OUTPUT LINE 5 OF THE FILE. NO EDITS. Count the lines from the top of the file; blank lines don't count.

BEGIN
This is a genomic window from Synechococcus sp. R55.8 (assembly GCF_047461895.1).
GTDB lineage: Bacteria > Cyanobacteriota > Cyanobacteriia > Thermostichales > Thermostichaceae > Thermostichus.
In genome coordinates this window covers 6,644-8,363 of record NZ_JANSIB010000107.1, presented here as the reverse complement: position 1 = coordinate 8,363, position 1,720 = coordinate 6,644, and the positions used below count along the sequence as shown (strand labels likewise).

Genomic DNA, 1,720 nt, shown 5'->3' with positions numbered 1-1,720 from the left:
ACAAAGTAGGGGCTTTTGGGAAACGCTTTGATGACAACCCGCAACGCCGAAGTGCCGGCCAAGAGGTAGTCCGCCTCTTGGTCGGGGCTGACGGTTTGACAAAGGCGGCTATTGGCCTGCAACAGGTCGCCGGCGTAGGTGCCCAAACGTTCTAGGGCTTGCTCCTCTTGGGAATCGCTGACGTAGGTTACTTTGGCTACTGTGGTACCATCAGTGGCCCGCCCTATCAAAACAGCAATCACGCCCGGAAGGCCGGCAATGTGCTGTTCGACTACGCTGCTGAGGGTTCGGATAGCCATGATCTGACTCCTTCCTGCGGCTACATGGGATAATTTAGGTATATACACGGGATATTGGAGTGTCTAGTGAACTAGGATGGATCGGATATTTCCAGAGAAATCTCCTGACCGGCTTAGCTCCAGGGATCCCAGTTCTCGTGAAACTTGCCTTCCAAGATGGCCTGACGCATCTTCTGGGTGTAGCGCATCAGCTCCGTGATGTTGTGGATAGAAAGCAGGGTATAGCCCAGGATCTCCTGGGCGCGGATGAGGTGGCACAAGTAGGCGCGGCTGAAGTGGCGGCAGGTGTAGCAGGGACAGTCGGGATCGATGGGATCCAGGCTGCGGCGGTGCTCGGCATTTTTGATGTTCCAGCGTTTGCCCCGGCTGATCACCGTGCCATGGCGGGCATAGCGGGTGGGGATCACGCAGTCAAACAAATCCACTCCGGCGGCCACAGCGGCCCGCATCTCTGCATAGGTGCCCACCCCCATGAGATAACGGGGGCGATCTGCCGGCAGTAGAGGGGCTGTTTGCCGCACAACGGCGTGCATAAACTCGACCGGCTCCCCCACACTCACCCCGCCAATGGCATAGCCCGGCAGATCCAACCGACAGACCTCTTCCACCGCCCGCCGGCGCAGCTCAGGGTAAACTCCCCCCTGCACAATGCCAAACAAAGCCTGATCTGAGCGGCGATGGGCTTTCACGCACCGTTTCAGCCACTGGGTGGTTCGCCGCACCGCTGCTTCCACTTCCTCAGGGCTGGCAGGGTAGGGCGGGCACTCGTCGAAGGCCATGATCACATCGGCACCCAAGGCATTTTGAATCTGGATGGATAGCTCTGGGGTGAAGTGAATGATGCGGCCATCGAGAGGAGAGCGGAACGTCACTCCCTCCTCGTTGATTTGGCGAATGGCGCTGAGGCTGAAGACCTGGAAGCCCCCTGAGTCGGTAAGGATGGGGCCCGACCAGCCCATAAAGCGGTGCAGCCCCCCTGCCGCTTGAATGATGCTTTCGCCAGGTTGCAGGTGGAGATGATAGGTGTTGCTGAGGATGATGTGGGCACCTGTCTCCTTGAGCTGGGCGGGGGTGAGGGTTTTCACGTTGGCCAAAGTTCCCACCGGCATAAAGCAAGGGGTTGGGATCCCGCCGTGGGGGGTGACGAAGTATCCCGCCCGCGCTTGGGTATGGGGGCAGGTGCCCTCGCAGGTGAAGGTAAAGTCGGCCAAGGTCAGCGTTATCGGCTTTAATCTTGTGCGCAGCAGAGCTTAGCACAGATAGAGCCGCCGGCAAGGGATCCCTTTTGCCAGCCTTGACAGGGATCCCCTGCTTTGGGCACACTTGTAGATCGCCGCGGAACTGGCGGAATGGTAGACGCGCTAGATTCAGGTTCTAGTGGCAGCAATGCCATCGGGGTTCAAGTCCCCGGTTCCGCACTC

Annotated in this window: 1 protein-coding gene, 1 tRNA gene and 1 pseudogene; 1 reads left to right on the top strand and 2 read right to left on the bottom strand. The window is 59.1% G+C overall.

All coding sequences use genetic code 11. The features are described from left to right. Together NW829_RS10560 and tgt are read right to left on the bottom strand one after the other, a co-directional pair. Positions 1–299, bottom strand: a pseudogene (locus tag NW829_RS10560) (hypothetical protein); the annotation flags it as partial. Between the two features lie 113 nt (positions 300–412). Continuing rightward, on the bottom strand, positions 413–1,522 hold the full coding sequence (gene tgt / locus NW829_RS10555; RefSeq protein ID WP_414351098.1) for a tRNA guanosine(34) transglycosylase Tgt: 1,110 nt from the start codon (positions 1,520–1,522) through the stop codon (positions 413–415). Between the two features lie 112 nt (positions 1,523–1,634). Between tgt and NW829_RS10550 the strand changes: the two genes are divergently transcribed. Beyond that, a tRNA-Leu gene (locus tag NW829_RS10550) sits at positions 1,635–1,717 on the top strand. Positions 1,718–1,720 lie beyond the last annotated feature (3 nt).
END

ACAAAGTAGGGGCTTTTGGGAAACGCTTTGATGACAACCCGCAACGCCGAAGTGCCGGCCAAGAGGTAGTCCGCCTCTTGGTCGGGGCTGACGGTTTGACAAAGGCGGCTATTGGCCTGCAACAGGTCGCCGGCGTAGGTGCCCAAACGTTCTAGGGCTTGCTCCTCTTGGGAATCGCTGACGTAGGTTACTTTGGCTACTGTGGTACCATCAGTGGCCCGCCCTATCAAAACAGCAATCACGCCCGGAAGGCCGGCAATGTGCTGTTCGACTACGCTGCTGAGGGTTCGGATAGCCATGATCTGACTCCTTCCTGCGGCTACATGGGATAATTTAGGTATATACACGGGATATTGGAGTGTCTAGTGAACTAGGATGGATCGGATATTTCCAGAGAAATCTCCTGACCGGCTTAGCTCCAGGGATCCCAGTTCTCGTGAAACTTGCCTTCCAAGATGGCCTGACGCATCTTCTGGGTGTAGCGCATCAGCTCCGTGATGTTGTGGATAGAAAGCAGGGTATAGCCCAGGATCTCCTGGGCGCGGATGAGGTGGCACAAGTAGGCGCGGCTGAAGTGGCGGCAGGTGTAGCAGGGACAGTCGGGATCGATGGGATCCAGGCTGCGGCGGTGCTCGGCATTTTTGATGTTCCAGCGTTTGCCCCGGCTGATCACCGTGCCATGGCGGGCATAGCGGGTGGGGATCACGCAGTCAAACAAATCCACTCCGGCGGCCACAGCGGCCCGCATCTCTGCATAGGTGCCCACCCCCATGAGATAACGGGGGCGATCTGCCGGCAGTAGAGGGGCTGTTTGCCGCACAACGGCGTGCATAAACTCGACCGGCTCCCCCACACTCACCCCGCCAATGGCATAGCCCGGCAGATCCAACCGACAGACCTCTTCCACCGCCCGCCGGCGCAGCTCAGGGTAAACTCCCCCCTGCACAATGCCAAACAAAGCCTGATCTGAGCGGCGATGGGCTTTCACGCACCGTTTCAGCCACTGGGTGGTTCGCCGCACCGCTGCTTCCACTTCCTCAGGGCTGGCAGGGTAGGGCGGGCACTCGTCGAAGGCCATGATCACATCGGCACCCAAGGCATTTTGAATCTGGATGGATAGCTCTGGGGTGAAGTGAATGATGCGGCCATCGAGAGGAGAGCGGAACGTCACTCCCTCCTCGTTGATTTGGCGAATGGCGCTGAGGCTGAAGACCTGGAAGCCCCCTGAGTCGGTAAGGATGGGGCCCGACCAGCCCATAAAGCGGTGCAGCCCCCCTGCCGCTTGAATGATGCTTTCGCCAGGTTGCAGGTGGAGATGATAGGTGTTGCTGAGGATGATGTGGGCACCTGTCTCCTTGAGCTGGGCGGGGGTGAGGGTTTTCACGTTGGCCAAAGTTCCCACCGGCATAAAGCAAGGGGTTGGGATCCCGCCGTGGGGGGTGACGAAGTATCCCGCCCGCGCTTGGGTATGGGGGCAGGTGCCCTCGCAGGTGAAGGTAAAGTCGGCCAAGGTCAGCGTTATCGGCTTTAATCTTGTGCGCAGCAGAGCTTAGCACAGATAGAGCCGCCGGCAAGGGATCCCTTTTGCCAGCCTTGACAGGGATCCCCTGCTTTGGGCACACTTGTAGATCGCCGCGGAACTGGCGGAATGGTAGACGCGCTAGATTCAGGTTCTAGTGGCAGCAATGCCATCGGGGTTCAAGTCCCCGGTTCCGCACTC